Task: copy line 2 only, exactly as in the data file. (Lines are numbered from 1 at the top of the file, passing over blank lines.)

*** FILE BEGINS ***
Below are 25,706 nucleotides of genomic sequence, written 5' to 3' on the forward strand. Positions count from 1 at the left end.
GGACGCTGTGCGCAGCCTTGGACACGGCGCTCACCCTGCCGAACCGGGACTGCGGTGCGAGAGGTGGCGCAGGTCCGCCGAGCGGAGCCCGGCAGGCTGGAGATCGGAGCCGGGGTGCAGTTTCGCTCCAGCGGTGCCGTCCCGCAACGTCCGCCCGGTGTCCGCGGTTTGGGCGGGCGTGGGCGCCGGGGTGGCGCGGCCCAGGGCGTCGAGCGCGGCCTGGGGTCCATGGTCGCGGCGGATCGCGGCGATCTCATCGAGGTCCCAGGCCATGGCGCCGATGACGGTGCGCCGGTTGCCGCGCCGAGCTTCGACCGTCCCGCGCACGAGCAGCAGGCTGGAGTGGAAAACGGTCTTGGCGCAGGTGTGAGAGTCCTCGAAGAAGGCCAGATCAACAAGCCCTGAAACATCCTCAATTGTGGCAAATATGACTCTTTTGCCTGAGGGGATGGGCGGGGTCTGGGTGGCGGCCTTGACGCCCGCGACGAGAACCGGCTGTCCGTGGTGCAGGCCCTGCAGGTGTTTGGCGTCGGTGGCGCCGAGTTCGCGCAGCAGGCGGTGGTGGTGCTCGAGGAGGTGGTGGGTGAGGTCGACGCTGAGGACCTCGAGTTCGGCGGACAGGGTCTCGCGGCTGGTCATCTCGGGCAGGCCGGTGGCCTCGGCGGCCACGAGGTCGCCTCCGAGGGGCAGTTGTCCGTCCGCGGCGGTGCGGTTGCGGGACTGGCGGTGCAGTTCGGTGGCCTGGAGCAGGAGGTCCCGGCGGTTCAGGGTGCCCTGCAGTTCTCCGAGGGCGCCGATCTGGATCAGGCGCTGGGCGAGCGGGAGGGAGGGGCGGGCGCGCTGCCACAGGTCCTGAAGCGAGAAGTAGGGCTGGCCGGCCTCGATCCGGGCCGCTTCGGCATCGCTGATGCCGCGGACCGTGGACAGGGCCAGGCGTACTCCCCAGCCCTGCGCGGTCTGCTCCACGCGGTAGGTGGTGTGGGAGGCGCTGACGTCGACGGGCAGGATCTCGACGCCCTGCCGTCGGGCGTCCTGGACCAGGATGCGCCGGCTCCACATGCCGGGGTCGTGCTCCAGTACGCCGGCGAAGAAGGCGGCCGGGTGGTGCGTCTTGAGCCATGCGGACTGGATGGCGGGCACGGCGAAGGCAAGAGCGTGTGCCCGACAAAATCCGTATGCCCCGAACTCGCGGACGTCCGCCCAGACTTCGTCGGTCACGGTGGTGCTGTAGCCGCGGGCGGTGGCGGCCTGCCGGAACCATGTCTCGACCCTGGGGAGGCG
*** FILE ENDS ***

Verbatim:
GGACGCTGTGCGCAGCCTTGGACACGGCGCTCACCCTGCCGAACCGGGACTGCGGTGCGAGAGGTGGCGCAGGTCCGCCGAGCGGAGCCCGGCAGGCTGGAGATCGGAGCCGGGGTGCAGTTTCGCTCCAGCGGTGCCGTCCCGCAACGTCCGCCCGGTGTCCGCGGTTTGGGCGGGCGTGGGCGCCGGGGTGGCGCGGCCCAGGGCGTCGAGCGCGGCCTGGGGTCCATGGTCGCGGCGGATCGCGGCGATCTCATCGAGGTCCCAGGCCATGGCGCCGATGACGGTGCGCCGGTTGCCGCGCCGAGCTTCGACCGTCCCGCGCACGAGCAGCAGGCTGGAGTGGAAAACGGTCTTGGCGCAGGTGTGAGAGTCCTCGAAGAAGGCCAGATCAACAAGCCCTGAAACATCCTCAATTGTGGCAAATATGACTCTTTTGCCTGAGGGGATGGGCGGGGTCTGGGTGGCGGCCTTGACGCCCGCGACGAGAACCGGCTGTCCGTGGTGCAGGCCCTGCAGGTGTTTGGCGTCGGTGGCGCCGAGTTCGCGCAGCAGGCGGTGGTGGTGCTCGAGGAGGTGGTGGGTGAGGTCGACGCTGAGGACCTCGAGTTCGGCGGACAGGGTCTCGCGGCTGGTCATCTCGGGCAGGCCGGTGGCCTCGGCGGCCACGAGGTCGCCTCCGAGGGGCAGTTGTCCGTCCGCGGCGGTGCGGTTGCGGGACTGGCGGTGCAGTTCGGTGGCCTGGAGCAGGAGGTCCCGGCGGTTCAGGGTGCCCTGCAGTTCTCCGAGGGCGCCGATCTGGATCAGGCGCTGGGCGAGCGGGAGGGAGGGGCGGGCGCGCTGCCACAGGTCCTGAAGCGAGAAGTAGGGCTGGCCGGCCTCGATCCGGGCCGCTTCGGCATCGCTGATGCCGCGGACCGTGGACAGGGCCAGGCGTACTCCCCAGCCCTGCGCGGTCTGCTCCACGCGGTAGGTGGTGTGGGAGGCGCTGACGTCGACGGGCAGGATCTCGACGCCCTGCCGTCGGGCGTCCTGGACCAGGATGCGCCGGCTCCACATGCCGGGGTCGTGCTCCAGTACGCCGGCGAAGAAGGCGGCCGGGTGGTGCGTCTTGAGCCATGCGGACTGGATGGCGGGCACGGCGAAGGCAAGAGCGTGTGCCCGACAAAATCCGTATGCCCCGAACTCGCGGACGTCCGCCCAGACTTCGTCGGTCACGGTGGTGCTGTAGCCGCGGGCGGTGGCGGCCTGCCGGAACCATGTCTCGACCCTGGGGAGGCG